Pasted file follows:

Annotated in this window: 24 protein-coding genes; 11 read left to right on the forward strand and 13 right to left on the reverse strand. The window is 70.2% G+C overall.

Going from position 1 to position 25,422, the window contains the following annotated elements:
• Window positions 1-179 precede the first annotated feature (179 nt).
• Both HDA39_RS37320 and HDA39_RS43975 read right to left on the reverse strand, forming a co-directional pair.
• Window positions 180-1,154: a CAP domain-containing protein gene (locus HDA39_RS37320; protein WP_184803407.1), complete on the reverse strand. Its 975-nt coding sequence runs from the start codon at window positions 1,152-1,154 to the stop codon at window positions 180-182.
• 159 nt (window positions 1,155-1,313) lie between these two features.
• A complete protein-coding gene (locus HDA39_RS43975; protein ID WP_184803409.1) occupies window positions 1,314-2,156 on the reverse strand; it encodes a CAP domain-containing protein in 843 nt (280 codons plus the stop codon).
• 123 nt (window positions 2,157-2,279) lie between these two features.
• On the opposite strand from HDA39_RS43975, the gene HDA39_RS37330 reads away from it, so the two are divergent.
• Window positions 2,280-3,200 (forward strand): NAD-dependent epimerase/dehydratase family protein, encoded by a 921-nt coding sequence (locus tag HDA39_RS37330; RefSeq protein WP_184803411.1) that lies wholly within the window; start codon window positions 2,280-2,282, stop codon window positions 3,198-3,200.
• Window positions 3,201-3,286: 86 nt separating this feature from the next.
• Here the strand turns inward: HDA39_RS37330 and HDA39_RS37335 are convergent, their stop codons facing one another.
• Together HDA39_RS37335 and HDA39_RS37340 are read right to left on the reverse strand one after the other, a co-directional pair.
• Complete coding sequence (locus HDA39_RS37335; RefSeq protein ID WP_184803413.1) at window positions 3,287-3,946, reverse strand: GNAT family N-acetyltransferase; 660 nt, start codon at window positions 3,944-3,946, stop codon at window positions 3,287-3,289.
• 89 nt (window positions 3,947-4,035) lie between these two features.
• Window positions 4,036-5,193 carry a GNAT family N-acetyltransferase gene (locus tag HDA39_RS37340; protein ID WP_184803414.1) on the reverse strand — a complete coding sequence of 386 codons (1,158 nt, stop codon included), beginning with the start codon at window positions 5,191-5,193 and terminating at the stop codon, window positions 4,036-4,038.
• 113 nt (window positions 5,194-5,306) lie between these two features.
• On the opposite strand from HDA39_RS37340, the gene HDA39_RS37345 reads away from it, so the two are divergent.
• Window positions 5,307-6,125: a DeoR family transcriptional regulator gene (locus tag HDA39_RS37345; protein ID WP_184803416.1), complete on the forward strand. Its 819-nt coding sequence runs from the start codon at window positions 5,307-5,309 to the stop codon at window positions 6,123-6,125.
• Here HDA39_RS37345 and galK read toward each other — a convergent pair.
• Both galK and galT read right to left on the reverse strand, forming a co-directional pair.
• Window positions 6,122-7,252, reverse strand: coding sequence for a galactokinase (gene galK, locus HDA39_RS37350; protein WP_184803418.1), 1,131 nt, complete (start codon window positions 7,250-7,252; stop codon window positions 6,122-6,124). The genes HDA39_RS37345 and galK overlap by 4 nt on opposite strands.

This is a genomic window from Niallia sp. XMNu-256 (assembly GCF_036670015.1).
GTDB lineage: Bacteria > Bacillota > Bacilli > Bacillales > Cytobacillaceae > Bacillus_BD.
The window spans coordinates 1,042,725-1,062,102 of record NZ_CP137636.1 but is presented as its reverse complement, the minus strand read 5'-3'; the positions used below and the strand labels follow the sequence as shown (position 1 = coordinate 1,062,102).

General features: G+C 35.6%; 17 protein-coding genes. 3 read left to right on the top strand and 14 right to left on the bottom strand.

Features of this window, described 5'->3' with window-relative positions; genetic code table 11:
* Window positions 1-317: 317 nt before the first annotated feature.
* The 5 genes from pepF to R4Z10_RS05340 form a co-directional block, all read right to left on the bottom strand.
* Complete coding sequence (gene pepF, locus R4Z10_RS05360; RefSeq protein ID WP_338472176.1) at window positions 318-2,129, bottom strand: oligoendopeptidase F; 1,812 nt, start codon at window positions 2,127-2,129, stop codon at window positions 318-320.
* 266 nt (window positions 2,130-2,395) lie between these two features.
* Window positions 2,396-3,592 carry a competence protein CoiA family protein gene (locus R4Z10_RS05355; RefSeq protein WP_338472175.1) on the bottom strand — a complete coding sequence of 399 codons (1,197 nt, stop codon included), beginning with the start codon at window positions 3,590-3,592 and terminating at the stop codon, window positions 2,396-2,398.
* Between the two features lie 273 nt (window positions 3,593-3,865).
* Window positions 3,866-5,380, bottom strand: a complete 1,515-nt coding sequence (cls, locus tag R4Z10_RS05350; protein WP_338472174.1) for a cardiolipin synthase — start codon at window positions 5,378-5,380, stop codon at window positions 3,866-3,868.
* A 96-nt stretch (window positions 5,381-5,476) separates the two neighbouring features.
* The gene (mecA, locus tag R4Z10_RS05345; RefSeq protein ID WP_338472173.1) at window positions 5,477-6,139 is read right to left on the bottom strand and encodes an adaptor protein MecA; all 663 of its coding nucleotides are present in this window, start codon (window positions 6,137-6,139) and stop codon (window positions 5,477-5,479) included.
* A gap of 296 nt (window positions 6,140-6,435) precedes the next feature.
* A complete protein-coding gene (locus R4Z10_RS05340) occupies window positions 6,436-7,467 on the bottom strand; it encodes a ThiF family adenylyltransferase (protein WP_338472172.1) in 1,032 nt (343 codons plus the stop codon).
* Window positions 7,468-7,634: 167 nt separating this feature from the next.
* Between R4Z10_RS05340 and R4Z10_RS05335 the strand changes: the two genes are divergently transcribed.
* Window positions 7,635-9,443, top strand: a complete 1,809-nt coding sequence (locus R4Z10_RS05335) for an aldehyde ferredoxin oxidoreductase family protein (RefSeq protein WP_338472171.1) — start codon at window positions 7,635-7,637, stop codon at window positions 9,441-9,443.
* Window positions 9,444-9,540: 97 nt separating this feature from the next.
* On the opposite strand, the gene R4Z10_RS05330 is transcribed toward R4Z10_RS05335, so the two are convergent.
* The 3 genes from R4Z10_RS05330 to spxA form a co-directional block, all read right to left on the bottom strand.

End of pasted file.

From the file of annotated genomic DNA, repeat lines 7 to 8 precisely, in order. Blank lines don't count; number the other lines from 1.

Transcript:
• A complete protein-coding gene (locus HDA39_RS43975; protein ID WP_184803409.1) occupies window positions 1,314-2,156 on the reverse strand; it encodes a CAP domain-containing protein in 843 nt (280 codons plus the stop codon).
• 123 nt (window positions 2,157-2,279) lie between these two features.